This week I spoke at The Future of General Insurance event about our latest Insurance Industry Technology Trends report at Endava. Here’s a brief summary of the presentation.
Endava works in many industries, and we can see what companies outside of insurance do really well, that insurers can learn from. We have found 20 ‘trends’, of which we covered five most relevant ones to general insurers at the conference:
IoT (Internet of Things) are slowly redefining how consumers perceive ‘insurance’
Moving to mobile first interfaces
Using social media
The use of digital marketing in the insurance industry
According to Deloitte’s Mobile Consumer Survey 2016 report, mobile hasn’t just reached saturating point (over 80% of the UK now owns a smartphone – and still annually growing at 7%), it’s become embedded in our day to day (and night to night) lives. We don’t just own a smartphone, we let it take over our lives – foregoing sleep or partner and friends asking us to put the thing away.
Here are the highlights and takeaways (all are UK statistics, from 3,251 respondents) from the Deloitte Mobile Consumer 2016 report:
10% of smartphone owners check their device immediately on waking up, with over two thirds of us checking our phone within 30 minutes of rising.
43% of us check our phones within 30 minutes of going to bed.
Half of smartphone owners aged 18-24 check their phone in the middle of the night (most of whom check the time, instant messages, social media notifications or email). If you’re not in that age bracket, it’s still 48% for 25-34 year olds, 37% of 35-44 year olds and 27% aged 45-54.
Next time you’re out with friends in a restaurant checking your email, or supposed to be out with the family, or just crossing the road, remember the two graphs above.
I went to a few of the presentations, but only two of them are worthy of any mention (one, which I won’t name, didn’t have a presenter… the technical support guys simply played a video in the theatre – it was one of the oddest ‘presentations’ I’ve seen).
I recommend the organisers arrange fewer presentations next year, aiming for quality over this year’s huge quantity.
I went to the Smart IoT (Internet of Things) event today in London’s Excel centre. The programme of presentations over the two days looked great, so I signed up a while ago. This post is to share with my colleagues and for anyone else who couldn’t make it today.
I’ll start with a summary and then go into detail, because I made lots of notes during the presentations.
Summary of Smart IoT 2016 Day One
On the content:
There were some thought provoking content (which I’ve covered below) mixed in with some below-par presentations.
I didn’t see any presentations where payments were discussed. I.e how IoT devices will transact with one another/ a service/ a person.
TechUK held an event called “Can the IoT (Internet of Things) become a reality without the Cloud?” and whilst the event didn’t really answer the headline question, it was interesting in other unexpected ways.
The last couple of events I’ve attended at TechUK have been a little dry, lacking anything interesting to report here. As I left the office for the IoT event I remarked to a colleague that if this event was also dry, I might reduce the number of TechUK events I attend.
There were four speakers supported by the chair Stephen Pattison, VP, ARM Holdings:
Paul D’Cruz, Chief Technical Officer, Cisco UK Public Sector
Barry Jennings, Associate, Bird & Bird
Nick Hyner, Director Cloud Services EMEA, Dell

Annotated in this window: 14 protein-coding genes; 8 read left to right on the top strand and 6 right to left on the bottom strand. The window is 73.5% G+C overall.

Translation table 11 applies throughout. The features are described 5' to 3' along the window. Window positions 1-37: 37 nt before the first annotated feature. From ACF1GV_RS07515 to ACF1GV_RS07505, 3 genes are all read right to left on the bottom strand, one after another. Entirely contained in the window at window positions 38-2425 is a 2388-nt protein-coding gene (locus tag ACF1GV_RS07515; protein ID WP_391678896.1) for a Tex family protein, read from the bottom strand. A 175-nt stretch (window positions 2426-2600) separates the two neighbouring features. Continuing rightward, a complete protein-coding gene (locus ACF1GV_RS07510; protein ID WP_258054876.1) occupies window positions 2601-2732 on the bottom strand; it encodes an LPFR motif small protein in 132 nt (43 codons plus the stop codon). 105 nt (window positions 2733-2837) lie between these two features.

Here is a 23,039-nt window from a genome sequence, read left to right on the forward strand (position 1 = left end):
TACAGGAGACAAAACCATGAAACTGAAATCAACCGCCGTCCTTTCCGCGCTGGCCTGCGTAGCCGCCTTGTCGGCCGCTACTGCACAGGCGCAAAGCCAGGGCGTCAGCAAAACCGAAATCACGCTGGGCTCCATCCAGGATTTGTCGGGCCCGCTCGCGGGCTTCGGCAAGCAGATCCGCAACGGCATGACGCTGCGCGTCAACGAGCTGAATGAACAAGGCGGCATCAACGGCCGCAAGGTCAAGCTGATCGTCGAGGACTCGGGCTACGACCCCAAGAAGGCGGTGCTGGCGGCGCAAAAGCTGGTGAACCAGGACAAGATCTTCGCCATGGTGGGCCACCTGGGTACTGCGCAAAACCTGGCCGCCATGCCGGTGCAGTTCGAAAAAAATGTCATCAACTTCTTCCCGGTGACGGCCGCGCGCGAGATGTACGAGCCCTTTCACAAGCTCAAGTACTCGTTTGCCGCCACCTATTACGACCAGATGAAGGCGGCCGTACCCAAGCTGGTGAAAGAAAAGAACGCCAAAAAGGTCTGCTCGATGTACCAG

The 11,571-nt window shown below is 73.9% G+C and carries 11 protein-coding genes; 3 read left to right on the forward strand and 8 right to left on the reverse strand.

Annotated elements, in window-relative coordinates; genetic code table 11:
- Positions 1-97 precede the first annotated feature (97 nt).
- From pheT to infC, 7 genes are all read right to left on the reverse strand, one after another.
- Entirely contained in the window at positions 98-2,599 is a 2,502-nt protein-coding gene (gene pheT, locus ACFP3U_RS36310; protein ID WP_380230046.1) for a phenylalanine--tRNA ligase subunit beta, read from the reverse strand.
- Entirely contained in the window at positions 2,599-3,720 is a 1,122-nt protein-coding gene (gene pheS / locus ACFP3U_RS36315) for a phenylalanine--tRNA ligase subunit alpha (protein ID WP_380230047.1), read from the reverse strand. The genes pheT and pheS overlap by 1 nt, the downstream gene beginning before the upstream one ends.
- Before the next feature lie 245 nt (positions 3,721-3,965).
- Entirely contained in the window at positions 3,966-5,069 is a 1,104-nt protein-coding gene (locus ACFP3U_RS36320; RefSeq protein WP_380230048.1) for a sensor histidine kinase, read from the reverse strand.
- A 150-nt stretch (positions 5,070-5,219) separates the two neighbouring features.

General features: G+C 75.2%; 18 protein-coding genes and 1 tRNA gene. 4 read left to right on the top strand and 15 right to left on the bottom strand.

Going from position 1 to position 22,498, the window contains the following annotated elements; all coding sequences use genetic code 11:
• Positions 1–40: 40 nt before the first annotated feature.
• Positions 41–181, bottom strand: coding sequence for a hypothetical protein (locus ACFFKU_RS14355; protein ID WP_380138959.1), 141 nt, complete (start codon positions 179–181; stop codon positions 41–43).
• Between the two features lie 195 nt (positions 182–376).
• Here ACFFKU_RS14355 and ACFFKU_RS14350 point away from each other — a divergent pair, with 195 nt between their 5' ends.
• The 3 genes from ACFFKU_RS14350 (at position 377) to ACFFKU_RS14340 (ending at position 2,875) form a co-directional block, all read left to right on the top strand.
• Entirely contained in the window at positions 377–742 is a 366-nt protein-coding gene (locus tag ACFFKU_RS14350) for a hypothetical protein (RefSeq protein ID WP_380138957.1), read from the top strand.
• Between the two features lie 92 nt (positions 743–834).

Gabriel Vizzard, Internet of Things Lab Services Foundry, IoT Solution Architect, IBM
Stephen, Paul, Nick and Gabriel naturally promoted their employer’s latest product offerings, with varying degrees of humour.
Surprise surprise Cisco said the current network (Internet) doesn’t have the bandwidth for billions of devices (I wonder who sells network equipment….) and Dell talked about more Cloud computing which ultimately translates into more [Dell] servers. Every time thw word “security” was mentioned, we were served a reminder of how much ARM are investing in IoT security protocols.
This morning I attended a TechUK seminar “Insurance and the Internet of Things”.
There were some good speakers who raised quite a few points which I hadn’t heard or thought of until today. Clearly there are some leaders in the space, who are not insurers and are gearing up for a battle for new types of insurance products.
Earlier this week I was on a panel at the ITC (Insurance Technology Congress) 2015 event. My panel was dealing specifically with Internet of Things in the insurance industry.
The event was aimed at CIOs of large, mainly commercial insurance companies. The CTO and CIOs in the room spend their time and budget keeping the lights on – i.e. keeping their systems in tip-top shape.
These CIOs and CTOs are rightly proud of their systems’ stability and availability, and until now innovation is a distant second priority. However, new technologies and technology companies are entering the market, and this conference was a joining of minds to create a plan for the future.
This morning I went to an event at Tech UK called “The Connected Home: Empowering the consumer through the Internet of Things”. Here are my notes which I managed to quickly scribble down.
Jeremy Green from Machina Research was the chairman for the morning.
In the energy retail market, smart meters increased conversion rate from 12 to 48% through more intelligent offers and improved proposition
Internet of Things (IoT) is about getting data to a user’s smartphone to view analytics and make a choice of what to do 20% of energy bills are ‘background use’ – which is background energy being used while sleeping, or not even knowing a device is on.
The topic was highly focussed on Smart Meters, mainly because of the panel at the event (smart meter suppliers). Unfortunately there was nothing about changing business models and it led to some government bashing.